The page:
“Black Friday sale failure so hard to swallow” is the headline in The Times (£) this morning on the disappointing in-store sales figures for Black Friday.
It was staged amid a blizzard of price cuts and blanket advertising, but all those stores that had pinned their hopes on a Black Friday shopping bonanza have been left asking themselves: “Was it worth the effort?” The British Retail Consortium said yesterday that mass discounts meant to entice customers into parting with their increasingly limited cash had led to “meagre” sales growth last month (The Times £).
Black Friday, the sales event that has become a focus of the pre-Christmas shopping season, was not enough to lift the gloom hanging over the British high street this year (The Financial Times £). High street retailers are struggling to turn their fortunes around as Britain’s cautious shoppers pour more of their carefully budgeted funds into online purchases (The Telegraph). Black Friday failed to deliver a much-needed uplift for the high street last month as non-food retailers such as fashion stores struggled, new figures show (Sky News).
Palmer & Harvey’s pension deficit more than doubled over the past 10 years to £80m, as shareholders and some directors took about £70m in dividends from the heavily indebted and loss-making convenience store supplier. (The Guardian)
Local shop chain McColl’s said it has a contingency plan in place to avoid a supply shortage after supplier Palmer & Harvey went bust last week as it reported annual revenues of over £1bn. McColl’s said it was in talks with suppliers to try minimising the impact of the collapse of Britain’s biggest delivery wholesaler so that its 700 newsagents and convenience stores would not face shortage of products. (The Daily Mail)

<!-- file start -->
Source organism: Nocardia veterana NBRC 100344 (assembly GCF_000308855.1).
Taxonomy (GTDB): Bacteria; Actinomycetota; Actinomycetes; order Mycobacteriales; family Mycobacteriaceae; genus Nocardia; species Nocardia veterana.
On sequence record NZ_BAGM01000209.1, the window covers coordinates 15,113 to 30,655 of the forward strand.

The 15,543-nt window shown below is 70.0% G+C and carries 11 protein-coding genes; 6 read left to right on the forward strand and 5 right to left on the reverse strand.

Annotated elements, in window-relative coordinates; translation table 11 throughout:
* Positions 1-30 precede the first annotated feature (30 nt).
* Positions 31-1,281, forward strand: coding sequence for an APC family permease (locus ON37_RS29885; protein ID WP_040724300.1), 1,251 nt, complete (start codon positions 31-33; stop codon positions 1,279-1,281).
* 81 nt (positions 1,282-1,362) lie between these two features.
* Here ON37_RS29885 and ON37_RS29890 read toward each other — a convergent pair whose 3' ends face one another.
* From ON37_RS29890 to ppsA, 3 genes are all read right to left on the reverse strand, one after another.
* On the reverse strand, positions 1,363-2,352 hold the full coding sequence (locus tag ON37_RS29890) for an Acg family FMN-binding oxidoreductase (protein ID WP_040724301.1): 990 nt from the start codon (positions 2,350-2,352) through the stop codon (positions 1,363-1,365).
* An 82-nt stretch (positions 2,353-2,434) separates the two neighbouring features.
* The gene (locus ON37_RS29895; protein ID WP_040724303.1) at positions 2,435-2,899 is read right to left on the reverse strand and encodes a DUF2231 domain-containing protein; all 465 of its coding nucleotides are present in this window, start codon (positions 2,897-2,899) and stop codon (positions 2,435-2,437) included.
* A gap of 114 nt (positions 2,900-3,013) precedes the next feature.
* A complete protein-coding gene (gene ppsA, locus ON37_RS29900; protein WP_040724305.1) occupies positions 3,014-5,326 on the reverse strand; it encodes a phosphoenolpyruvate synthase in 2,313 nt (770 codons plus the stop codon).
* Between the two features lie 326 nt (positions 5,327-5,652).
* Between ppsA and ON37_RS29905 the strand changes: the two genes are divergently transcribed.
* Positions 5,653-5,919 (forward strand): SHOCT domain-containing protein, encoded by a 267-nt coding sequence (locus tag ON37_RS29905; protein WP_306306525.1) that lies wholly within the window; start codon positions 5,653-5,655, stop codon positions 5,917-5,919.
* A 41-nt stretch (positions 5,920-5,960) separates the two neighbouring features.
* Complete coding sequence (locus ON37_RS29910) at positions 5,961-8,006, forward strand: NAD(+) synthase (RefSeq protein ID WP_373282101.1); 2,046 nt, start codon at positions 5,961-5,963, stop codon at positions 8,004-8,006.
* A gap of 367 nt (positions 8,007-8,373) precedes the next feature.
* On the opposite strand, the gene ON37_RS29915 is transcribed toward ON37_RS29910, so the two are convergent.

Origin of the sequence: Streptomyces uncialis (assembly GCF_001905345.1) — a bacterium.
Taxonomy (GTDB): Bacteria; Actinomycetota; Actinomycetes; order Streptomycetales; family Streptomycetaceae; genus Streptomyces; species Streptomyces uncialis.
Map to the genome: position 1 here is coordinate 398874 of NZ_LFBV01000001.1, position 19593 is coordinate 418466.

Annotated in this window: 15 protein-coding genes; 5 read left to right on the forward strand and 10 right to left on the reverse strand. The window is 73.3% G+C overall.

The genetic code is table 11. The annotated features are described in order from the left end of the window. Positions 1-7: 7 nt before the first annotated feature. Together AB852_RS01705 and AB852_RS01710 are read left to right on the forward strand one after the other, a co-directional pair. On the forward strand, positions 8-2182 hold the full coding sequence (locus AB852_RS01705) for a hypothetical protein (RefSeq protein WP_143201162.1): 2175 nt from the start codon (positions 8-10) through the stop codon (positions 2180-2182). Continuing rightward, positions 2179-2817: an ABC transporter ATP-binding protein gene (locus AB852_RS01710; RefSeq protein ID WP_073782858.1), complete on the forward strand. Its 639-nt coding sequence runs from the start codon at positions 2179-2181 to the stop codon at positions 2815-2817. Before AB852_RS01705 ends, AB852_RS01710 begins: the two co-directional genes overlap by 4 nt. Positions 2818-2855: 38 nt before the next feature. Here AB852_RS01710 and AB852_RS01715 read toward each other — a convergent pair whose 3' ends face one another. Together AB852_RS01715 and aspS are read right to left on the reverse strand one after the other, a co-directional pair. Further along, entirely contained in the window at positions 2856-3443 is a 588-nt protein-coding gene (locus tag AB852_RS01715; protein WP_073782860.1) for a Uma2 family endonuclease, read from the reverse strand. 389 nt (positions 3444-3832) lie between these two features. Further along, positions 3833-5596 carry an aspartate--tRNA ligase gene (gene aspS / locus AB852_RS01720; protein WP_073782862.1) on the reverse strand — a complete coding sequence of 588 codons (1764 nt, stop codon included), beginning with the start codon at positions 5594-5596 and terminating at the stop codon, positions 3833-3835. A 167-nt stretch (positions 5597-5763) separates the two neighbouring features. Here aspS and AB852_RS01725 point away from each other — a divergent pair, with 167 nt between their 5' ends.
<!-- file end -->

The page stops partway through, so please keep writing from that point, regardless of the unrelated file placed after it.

Starbucks is making a super-sized bet on China, where it is opening the world’s biggest outlet as part of efforts to maintain its upscale reputation in an increasingly important market. (The Financial Times £)
The chief executive of Tesco Bank has been lined up to chair a financial services technology company. Benny Higgins will join the board at Kyckr, which has offices in the Republic of Ireland but is listed on the Australian Securities Exchange (The Times £). Departing Tesco Bank boss Benny Higgins is joining the board of a financial technology company as he moves on from mainstream banking (The Daily Mail).
The prospect of tax reform has flipped the script on Wall Street, with battered retail stocks rising to the top and sky-high tech shares coming back down to earth as investors parse the legislation’s prospective winners and losers. (The Financial Times £)